Denver’s school board voted Thursday to close three schools at the end of the academic year because of severely low enrollment, including two that members had decided against shuttering nearly four months ago.
The decision to close the schools — Denver Discovery, Mathematics and Science Leadership Academy, and Fairview Elementary — comes as overall enrollment in Denver Public Schools has fallen for three consecutive years. The problem is starting to affect the district’s budget, with DPS facing a potential $9 million budget shortfall at the end of the year.
“Closing a school can be a painful and emotional process but it’s important to remember the decision is made with the best interest of students,” said board member Michelle Quattlebaum, adding, “This is hard for me. I do not like closing schools.”
Superintendent Alex Marrero has identified 12 additional schools that also have low enrollment, but he doesn’t plan to make a final recommendation on their fate until September.
The three schools that will close were among the 10 schools Marrero recommended shutting in the fall. The earlier plan was rejected by the Board of Education in November even after it was revised to only include two schools: Denver Discovery and Mathematics and Science Leadership Academy.
In the fall, all but one school board member — Scott Baldermann — voted against closing both schools.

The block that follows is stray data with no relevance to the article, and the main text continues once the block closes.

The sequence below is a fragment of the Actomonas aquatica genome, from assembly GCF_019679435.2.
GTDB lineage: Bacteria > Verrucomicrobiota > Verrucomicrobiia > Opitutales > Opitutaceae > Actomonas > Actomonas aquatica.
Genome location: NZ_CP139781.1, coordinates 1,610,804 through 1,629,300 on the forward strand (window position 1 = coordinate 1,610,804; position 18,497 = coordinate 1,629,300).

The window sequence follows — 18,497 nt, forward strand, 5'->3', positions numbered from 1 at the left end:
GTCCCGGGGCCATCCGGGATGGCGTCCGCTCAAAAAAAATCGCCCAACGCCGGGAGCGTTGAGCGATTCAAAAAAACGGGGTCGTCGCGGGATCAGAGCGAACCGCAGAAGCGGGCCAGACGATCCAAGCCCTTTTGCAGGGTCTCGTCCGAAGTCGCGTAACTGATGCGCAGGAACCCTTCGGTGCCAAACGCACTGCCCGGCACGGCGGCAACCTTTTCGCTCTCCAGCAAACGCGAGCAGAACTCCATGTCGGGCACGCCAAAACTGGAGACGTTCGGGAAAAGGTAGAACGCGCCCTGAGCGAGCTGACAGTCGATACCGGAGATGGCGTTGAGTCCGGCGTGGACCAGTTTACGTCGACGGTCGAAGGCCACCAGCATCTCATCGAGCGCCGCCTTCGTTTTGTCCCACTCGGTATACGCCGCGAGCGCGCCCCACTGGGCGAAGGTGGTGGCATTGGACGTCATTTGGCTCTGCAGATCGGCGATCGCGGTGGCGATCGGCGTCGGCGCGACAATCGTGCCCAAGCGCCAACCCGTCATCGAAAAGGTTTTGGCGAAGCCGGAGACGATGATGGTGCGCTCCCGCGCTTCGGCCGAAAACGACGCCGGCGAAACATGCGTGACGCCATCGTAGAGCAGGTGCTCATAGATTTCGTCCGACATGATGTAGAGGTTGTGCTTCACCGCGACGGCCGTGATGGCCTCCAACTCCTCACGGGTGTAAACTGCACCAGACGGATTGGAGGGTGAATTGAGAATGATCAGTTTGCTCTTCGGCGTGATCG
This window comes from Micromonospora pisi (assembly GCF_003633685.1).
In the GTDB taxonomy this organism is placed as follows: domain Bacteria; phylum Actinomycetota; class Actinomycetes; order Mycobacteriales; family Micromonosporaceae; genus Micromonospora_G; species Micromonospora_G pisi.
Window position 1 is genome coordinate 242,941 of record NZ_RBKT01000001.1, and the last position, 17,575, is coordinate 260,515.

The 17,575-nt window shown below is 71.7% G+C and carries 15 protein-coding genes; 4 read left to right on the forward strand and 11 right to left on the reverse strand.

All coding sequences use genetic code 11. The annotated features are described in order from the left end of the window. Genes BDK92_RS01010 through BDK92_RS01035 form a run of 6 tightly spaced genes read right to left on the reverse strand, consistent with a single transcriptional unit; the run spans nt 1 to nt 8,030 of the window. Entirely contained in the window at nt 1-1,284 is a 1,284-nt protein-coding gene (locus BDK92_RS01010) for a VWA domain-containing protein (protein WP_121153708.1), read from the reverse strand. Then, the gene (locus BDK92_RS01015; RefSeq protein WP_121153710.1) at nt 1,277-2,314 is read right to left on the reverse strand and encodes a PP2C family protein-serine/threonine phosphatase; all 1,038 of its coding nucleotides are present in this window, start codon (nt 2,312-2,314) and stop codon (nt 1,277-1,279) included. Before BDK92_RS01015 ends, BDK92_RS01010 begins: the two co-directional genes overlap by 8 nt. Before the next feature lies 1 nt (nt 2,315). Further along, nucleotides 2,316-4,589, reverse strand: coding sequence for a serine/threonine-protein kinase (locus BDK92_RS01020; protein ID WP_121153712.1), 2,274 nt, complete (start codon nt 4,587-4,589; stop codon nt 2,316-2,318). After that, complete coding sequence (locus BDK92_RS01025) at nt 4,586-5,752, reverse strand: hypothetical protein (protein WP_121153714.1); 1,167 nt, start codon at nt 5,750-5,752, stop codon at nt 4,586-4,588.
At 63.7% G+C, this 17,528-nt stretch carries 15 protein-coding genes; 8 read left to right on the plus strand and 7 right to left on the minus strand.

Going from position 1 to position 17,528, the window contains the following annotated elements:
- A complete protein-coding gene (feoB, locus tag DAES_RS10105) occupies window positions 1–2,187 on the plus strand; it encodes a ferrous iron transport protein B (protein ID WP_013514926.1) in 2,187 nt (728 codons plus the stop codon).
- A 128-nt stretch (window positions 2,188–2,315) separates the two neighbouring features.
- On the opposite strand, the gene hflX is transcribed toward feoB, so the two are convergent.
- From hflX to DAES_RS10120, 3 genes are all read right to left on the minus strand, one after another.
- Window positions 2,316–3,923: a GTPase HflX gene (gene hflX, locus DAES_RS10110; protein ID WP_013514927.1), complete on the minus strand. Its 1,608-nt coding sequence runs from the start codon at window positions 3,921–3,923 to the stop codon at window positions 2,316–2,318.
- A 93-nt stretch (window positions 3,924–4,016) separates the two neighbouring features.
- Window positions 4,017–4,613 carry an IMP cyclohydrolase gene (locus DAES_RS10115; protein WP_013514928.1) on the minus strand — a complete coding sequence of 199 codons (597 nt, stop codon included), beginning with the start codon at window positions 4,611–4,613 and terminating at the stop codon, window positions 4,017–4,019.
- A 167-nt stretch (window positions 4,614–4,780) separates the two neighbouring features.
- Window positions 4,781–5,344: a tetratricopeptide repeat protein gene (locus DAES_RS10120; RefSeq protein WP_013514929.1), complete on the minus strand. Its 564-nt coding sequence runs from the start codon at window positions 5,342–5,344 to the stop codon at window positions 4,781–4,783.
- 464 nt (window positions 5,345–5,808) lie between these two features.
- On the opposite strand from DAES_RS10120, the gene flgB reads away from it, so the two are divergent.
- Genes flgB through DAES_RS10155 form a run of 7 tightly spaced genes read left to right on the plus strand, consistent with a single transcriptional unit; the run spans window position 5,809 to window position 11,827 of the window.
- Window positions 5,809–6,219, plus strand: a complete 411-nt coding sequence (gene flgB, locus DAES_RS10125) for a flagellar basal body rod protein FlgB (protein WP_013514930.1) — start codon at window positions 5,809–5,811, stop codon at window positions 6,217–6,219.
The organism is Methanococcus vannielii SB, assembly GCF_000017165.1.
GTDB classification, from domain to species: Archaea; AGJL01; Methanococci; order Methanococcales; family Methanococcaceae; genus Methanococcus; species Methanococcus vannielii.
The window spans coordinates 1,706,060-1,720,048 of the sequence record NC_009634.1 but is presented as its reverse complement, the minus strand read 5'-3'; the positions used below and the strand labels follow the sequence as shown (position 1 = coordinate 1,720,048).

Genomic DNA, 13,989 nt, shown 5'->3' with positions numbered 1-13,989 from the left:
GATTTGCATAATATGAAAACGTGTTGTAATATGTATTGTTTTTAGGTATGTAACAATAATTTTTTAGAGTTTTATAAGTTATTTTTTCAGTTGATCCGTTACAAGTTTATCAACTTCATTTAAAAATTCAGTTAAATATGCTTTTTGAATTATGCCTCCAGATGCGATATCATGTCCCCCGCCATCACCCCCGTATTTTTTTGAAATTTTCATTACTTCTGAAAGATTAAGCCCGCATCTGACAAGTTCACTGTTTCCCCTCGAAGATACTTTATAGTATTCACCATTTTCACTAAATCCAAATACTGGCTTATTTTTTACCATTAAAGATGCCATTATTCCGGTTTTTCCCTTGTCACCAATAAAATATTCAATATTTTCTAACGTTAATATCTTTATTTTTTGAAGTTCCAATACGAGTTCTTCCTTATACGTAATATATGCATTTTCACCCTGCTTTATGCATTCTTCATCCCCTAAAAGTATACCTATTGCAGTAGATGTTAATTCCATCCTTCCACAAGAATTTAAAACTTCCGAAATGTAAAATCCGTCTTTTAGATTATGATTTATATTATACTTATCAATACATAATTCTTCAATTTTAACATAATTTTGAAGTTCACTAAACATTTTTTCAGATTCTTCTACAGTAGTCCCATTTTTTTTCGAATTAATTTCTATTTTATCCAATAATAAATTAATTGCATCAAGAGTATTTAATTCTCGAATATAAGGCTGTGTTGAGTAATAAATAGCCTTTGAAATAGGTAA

All three schools that will close have fewer than 120 students. Denver Discovery, a middle school, is the smallest with only 62 students projected to enroll if it remained open next year.
The board’s vote means that students at Mathematics and Science Leadership Academy will merge with those at Valverde Elementary School and those attending Fairview will go to Cheltenham Elementary School during the 2023-24 academic year.
Families with children at Denver Discovery will get to choose what school their kids attend in the fall, instead of students merging with another school.
Employees at the three schools have guaranteed jobs in the district despite the closures, according to Marrero’s presentation to the board.
DPS is just the latest district to close schools because of falling enrollment. School districts across the U.S. are finding there are fewer students in their classrooms. Last year, Jeffco Public Schools’ board voted to close 16 elementary schools.
At DPS, overall enrollment began falling three years ago, but fewer elementary-aged students have been attending Denver schools since 2014. The district has attributed the decline to fewer babies being born, gentrification and rising housing costs.
Falling enrollment hits school budgets because they receive less funding when there are fewer students. Marrero has previously said small schools have larger class sizes and fewer resources, such as electives, for students.
District officials also have said they are subsidizing schools with low enrollment to keep them operational. DPS is providing the three schools that will close with supplemental funding that ranges from $680,139 to $1.05 million.
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